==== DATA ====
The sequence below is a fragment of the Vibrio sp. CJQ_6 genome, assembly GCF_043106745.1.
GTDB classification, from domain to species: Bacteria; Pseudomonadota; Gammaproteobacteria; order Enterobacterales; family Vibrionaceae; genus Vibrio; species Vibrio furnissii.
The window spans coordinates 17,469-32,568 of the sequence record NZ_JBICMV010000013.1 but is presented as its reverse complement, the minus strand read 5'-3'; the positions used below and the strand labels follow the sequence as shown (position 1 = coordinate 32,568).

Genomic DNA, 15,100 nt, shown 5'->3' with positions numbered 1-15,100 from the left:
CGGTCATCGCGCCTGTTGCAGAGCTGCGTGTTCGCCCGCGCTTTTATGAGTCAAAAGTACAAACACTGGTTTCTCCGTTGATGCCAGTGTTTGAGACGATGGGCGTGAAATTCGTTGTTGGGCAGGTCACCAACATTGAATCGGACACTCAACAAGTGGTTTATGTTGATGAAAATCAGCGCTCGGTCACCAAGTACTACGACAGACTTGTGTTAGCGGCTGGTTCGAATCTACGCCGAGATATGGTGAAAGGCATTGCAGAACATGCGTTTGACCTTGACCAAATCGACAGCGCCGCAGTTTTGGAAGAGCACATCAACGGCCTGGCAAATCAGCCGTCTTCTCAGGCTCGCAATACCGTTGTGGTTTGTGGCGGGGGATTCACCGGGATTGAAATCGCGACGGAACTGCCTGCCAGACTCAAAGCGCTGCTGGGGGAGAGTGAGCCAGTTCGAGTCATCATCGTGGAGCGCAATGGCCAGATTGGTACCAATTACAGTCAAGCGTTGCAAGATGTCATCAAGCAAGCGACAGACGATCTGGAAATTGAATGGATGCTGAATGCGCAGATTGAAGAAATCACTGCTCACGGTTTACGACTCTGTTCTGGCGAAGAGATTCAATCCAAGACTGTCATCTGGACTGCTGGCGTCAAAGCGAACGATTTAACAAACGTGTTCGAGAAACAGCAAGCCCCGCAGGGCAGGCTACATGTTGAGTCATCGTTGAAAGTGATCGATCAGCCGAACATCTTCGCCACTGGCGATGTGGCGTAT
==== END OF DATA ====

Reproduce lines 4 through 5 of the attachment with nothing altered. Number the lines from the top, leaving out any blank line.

Genomic DNA, 15,100 nt, shown 5'->3' with positions numbered 1-15,100 from the left:
CGGTCATCGCGCCTGTTGCAGAGCTGCGTGTTCGCCCGCGCTTTTATGAGTCAAAAGTACAAACACTGGTTTCTCCGTTGATGCCAGTGTTTGAGACGATGGGCGTGAAATTCGTTGTTGGGCAGGTCACCAACATTGAATCGGACACTCAACAAGTGGTTTATGTTGATGAAAATCAGCGCTCGGTCACCAAGTACTACGACAGACTTGTGTTAGCGGCTGGTTCGAATCTACGCCGAGATATGGTGAAAGGCATTGCAGAACATGCGTTTGACCTTGACCAAATCGACAGCGCCGCAGTTTTGGAAGAGCACATCAACGGCCTGGCAAATCAGCCGTCTTCTCAGGCTCGCAATACCGTTGTGGTTTGTGGCGGGGGATTCACCGGGATTGAAATCGCGACGGAACTGCCTGCCAGACTCAAAGCGCTGCTGGGGGAGAGTGAGCCAGTTCGAGTCATCATCGTGGAGCGCAATGGCCAGATTGGTACCAATTACAGTCAAGCGTTGCAAGATGTCATCAAGCAAGCGACAGACGATCTGGAAATTGAATGGATGCTGAATGCGCAGATTGAAGAAATCACTGCTCACGGTTTACGACTCTGTTCTGGCGAAGAGATTCAATCCAAGACTGTCATCTGGACTGCTGGCGTCAAAGCGAACGATTTAACAAACGTGTTCGAGAAACAGCAAGCCCCGCAGGGCAGGCTACATGTTGAGTCATCGTTGAAAGTGATCGATCAGCCGAACATCTTCGCCACTGGCGATGTGGCGTAT